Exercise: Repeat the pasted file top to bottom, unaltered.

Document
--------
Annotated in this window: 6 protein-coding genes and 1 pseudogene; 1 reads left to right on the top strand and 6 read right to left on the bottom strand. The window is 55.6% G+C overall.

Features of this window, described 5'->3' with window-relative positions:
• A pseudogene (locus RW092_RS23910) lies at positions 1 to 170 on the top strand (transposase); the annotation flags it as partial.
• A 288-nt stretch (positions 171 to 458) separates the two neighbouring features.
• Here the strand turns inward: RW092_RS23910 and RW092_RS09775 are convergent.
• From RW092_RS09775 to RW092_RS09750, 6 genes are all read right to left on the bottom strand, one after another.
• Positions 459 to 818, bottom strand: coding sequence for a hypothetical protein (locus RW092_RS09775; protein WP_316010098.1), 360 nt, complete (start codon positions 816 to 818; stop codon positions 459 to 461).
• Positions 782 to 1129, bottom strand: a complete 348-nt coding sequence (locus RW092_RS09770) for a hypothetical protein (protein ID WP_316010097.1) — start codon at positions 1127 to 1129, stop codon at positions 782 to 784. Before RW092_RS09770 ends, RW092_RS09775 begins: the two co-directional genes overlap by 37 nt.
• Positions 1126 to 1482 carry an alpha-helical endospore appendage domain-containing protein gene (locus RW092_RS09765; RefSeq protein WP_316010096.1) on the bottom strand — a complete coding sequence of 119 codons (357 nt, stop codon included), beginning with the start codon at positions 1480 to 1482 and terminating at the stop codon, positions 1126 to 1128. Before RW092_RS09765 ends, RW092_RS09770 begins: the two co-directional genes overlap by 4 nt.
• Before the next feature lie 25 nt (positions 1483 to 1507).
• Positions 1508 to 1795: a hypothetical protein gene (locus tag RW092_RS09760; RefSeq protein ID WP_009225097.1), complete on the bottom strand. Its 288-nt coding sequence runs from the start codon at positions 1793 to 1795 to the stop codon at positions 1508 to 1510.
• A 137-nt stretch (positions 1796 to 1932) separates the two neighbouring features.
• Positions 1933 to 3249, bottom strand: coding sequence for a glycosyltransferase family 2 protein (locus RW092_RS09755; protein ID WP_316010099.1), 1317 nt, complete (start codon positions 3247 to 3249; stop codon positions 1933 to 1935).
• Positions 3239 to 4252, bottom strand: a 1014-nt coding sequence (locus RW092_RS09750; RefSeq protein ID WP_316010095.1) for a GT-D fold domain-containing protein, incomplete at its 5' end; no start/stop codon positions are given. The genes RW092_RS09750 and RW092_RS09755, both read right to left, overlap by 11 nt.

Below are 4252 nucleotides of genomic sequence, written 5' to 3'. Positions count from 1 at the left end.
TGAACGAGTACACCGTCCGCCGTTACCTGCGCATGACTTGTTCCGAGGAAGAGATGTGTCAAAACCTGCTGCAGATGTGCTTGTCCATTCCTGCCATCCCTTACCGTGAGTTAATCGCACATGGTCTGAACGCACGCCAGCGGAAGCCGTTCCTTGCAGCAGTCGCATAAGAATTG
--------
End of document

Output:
Annotated in this window: 6 protein-coding genes and 1 pseudogene; 1 reads left to right on the top strand and 6 read right to left on the bottom strand. The window is 55.6% G+C overall.

Features of this window, described 5'->3' with window-relative positions:
• A pseudogene (locus RW092_RS23910) lies at positions 1 to 170 on the top strand (transposase); the annotation flags it as partial.
• A 288-nt stretch (positions 171 to 458) separates the two neighbouring features.
• Here the strand turns inward: RW092_RS23910 and RW092_RS09775 are convergent.
• From RW092_RS09775 to RW092_RS09750, 6 genes are all read right to left on the bottom strand, one after another.
• Positions 459 to 818, bottom strand: coding sequence for a hypothetical protein (locus RW092_RS09775; protein WP_316010098.1), 360 nt, complete (start codon positions 816 to 818; stop codon positions 459 to 461).
• Positions 782 to 1129, bottom strand: a complete 348-nt coding sequence (locus RW092_RS09770) for a hypothetical protein (protein ID WP_316010097.1) — start codon at positions 1127 to 1129, stop codon at positions 782 to 784. Before RW092_RS09770 ends, RW092_RS09775 begins: the two co-directional genes overlap by 37 nt.
• Positions 1126 to 1482 carry an alpha-helical endospore appendage domain-containing protein gene (locus RW092_RS09765; RefSeq protein WP_316010096.1) on the bottom strand — a complete coding sequence of 119 codons (357 nt, stop codon included), beginning with the start codon at positions 1480 to 1482 and terminating at the stop codon, positions 1126 to 1128. Before RW092_RS09765 ends, RW092_RS09770 begins: the two co-directional genes overlap by 4 nt.
• Before the next feature lie 25 nt (positions 1483 to 1507).
• Positions 1508 to 1795: a hypothetical protein gene (locus tag RW092_RS09760; RefSeq protein ID WP_009225097.1), complete on the bottom strand. Its 288-nt coding sequence runs from the start codon at positions 1793 to 1795 to the stop codon at positions 1508 to 1510.
• A 137-nt stretch (positions 1796 to 1932) separates the two neighbouring features.
• Positions 1933 to 3249, bottom strand: coding sequence for a glycosyltransferase family 2 protein (locus RW092_RS09755; protein ID WP_316010099.1), 1317 nt, complete (start codon positions 3247 to 3249; stop codon positions 1933 to 1935).
• Positions 3239 to 4252, bottom strand: a 1014-nt coding sequence (locus RW092_RS09750; RefSeq protein ID WP_316010095.1) for a GT-D fold domain-containing protein, incomplete at its 5' end; no start/stop codon positions are given. The genes RW092_RS09750 and RW092_RS09755, both read right to left, overlap by 11 nt.

Below are 4252 nucleotides of genomic sequence, written 5' to 3'. Positions count from 1 at the left end.
TGAACGAGTACACCGTCCGCCGTTACCTGCGCATGACTTGTTCCGAGGAAGAGATGTGTCAAAACCTGCTGCAGATGTGCTTGTCCATTCCTGCCATCCCTTACCGTGAGTTAATCGCACATGGTCTGAACGCACGCCAGCGGAAGCCGTTCCTTGCAGCAGTCGCATAAGAATTG